By Stephanie M. Casey, CPA, Tax Senior Manager | Family, Executive & Entrepreneur Advisory Services Team
For many taxpayers the Tax Cuts and Jobs Act (the Act) passed in December 2017 will be considered a win as it will provide for increased deductions. These include increased depreciation expense through Section 179, 100 percent bonus depreciation through the end of 2022 and a new pass through income deduction. The question is, will taxpayers be able to make use of all of these deductions?
New IRS Code Section 461(I) limits the ability of non-corporate taxpayers to use trade or business losses against other sources of income (such as salaries, fees, interest, dividends and capital gains). Prior to 2018, if you generated a large non-passive loss from a pass through business, that loss could offset all other forms of income on your individual tax return (1040). That loss will now be limited to $500,000 (Married Filing Jointly “MFJ”) or $250,000 (Single). Any loss over and above those amounts are now considered an excess business loss.
So the question becomes, what exactly is an excess business loss and how is it calculated? The new Code Section 461(l)(3)(A) defines it as:
(i) the aggregate deductions of the taxpayer for the taxable year which are attributable to trades or businesses of such taxpayer (determined without regard to whether or not such deductions are disallowed for such taxable year under paragraph (1)), over
(ii) the sum of—(I)the aggregate gross income or gain of such taxpayer for the taxable year which is attributable to such trades or businesses, plus (II)$250,000 or 200 percent of such amount in the case of a joint return i.e., $500,000.
It may be easiest to look at two examples:
- In 2018, T, a single taxpayer, has deductions of $500,000 from a business. T’s gross income from the business is $200,000. This results is a current year loss of $300,000. Assuming no other business income or loss, T can deduct only $250,000 on his current year form 1040. T’s excess business loss is $50,000 ($500,000 – ($200,000 + $250,000)).
- The facts are the same above except that T’s spouse (S) also has a business that has deductions of $500,000 and gross income of $200,000. S’s business has a current year loss of $300,000. T & S combined have business losses of $600,000. Assuming no other business income or loss, they are able to deduct only $500,000 on their current year 1040. S and T’s excess business loss is $100,000 ($1,000,000 − ($400,000 + $500,000).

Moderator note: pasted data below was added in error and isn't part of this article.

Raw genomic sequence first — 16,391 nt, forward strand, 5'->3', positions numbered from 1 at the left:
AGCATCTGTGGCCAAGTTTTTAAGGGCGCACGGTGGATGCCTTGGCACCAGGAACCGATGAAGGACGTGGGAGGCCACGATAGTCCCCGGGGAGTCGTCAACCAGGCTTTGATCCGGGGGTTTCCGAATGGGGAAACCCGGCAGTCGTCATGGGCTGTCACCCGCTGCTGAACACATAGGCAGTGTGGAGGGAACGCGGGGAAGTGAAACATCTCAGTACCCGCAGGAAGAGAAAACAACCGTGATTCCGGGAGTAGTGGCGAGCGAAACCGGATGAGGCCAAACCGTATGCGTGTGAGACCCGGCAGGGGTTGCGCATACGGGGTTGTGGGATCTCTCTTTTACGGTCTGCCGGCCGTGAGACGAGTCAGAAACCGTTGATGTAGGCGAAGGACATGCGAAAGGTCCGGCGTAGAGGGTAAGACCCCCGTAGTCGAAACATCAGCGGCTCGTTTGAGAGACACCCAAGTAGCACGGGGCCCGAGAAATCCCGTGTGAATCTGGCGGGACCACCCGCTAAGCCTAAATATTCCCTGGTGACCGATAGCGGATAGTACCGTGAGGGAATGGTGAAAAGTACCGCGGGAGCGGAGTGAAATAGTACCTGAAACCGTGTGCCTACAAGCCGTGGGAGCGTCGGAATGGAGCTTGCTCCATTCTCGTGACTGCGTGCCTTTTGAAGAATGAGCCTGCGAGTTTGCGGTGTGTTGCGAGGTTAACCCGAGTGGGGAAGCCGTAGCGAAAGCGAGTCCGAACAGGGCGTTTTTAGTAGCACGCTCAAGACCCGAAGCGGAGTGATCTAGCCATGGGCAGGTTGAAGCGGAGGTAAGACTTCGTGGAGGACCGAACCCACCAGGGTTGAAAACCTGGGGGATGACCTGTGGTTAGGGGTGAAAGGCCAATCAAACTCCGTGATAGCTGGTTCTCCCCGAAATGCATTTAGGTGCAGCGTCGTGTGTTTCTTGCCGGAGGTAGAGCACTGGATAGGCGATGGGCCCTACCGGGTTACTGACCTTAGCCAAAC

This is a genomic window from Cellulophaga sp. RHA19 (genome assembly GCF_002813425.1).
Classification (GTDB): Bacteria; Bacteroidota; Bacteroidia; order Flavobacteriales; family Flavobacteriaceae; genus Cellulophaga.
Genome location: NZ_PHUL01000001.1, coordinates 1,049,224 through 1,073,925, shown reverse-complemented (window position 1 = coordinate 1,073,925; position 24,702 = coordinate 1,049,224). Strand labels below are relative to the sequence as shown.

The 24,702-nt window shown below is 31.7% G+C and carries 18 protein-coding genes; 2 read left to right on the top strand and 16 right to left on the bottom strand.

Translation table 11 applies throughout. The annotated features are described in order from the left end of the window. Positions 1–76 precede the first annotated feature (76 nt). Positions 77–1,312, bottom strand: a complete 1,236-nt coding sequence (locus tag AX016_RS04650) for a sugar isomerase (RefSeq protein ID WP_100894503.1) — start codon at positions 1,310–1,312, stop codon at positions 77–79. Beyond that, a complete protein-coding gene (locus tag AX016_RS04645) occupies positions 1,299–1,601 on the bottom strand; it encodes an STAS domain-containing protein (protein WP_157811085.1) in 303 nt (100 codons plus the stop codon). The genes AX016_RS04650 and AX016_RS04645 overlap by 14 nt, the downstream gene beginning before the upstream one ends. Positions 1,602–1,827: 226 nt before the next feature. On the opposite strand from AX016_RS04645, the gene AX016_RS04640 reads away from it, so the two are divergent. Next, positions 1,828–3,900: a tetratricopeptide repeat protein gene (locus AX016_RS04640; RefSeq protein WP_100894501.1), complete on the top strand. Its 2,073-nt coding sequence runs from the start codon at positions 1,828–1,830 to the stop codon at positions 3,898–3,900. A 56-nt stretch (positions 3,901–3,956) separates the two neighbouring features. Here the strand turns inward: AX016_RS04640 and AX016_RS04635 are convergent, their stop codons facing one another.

One further complication. According to this Code Section, you first need to apply the passive activity loss and at risk limitation rules. Once you apply those rules, any loss is eligible must be netted with your income according to the examples above.
What happens to the excess business losses?
There is some good news. Any excess business loss generated is carried forward to the next tax year as a Net Operating Loss (NOL). An NOL can offset any type of income, up to 80 percent of your taxable income. Any amount of NOL not used is then carried forward indefinitely to the next tax period until you are able to use it.
The Excess Business Loss rules are in effect January 1, 2018 through December 31, 2025.
If you have a large non-passive loss from a pass-through entity that would normally (pre 2018) have offset all of your other income – regardless of the size of the loss – that loss is now limited to $250,000 (Single) or $500,000 (MFJ). You may have some residual tax due in the year of the loss as the excess business loss is limited and converted to an NOL for use in a future year.
As with many of the new tax changes, the IRS will provide interpretive guidance as well as examples relating to application of this code section. Keiter is monitoring all activity related to the tax law and will keep you informed regarding how it will affect you and your business.
The information contained within this article is provided for informational purposes only and is current as of the date published. Online readers are advised not to act upon this information without seeking the service of a professional accountant, as this article is not a substitute for obtaining accounting, tax, or financial advice from a professional accountant.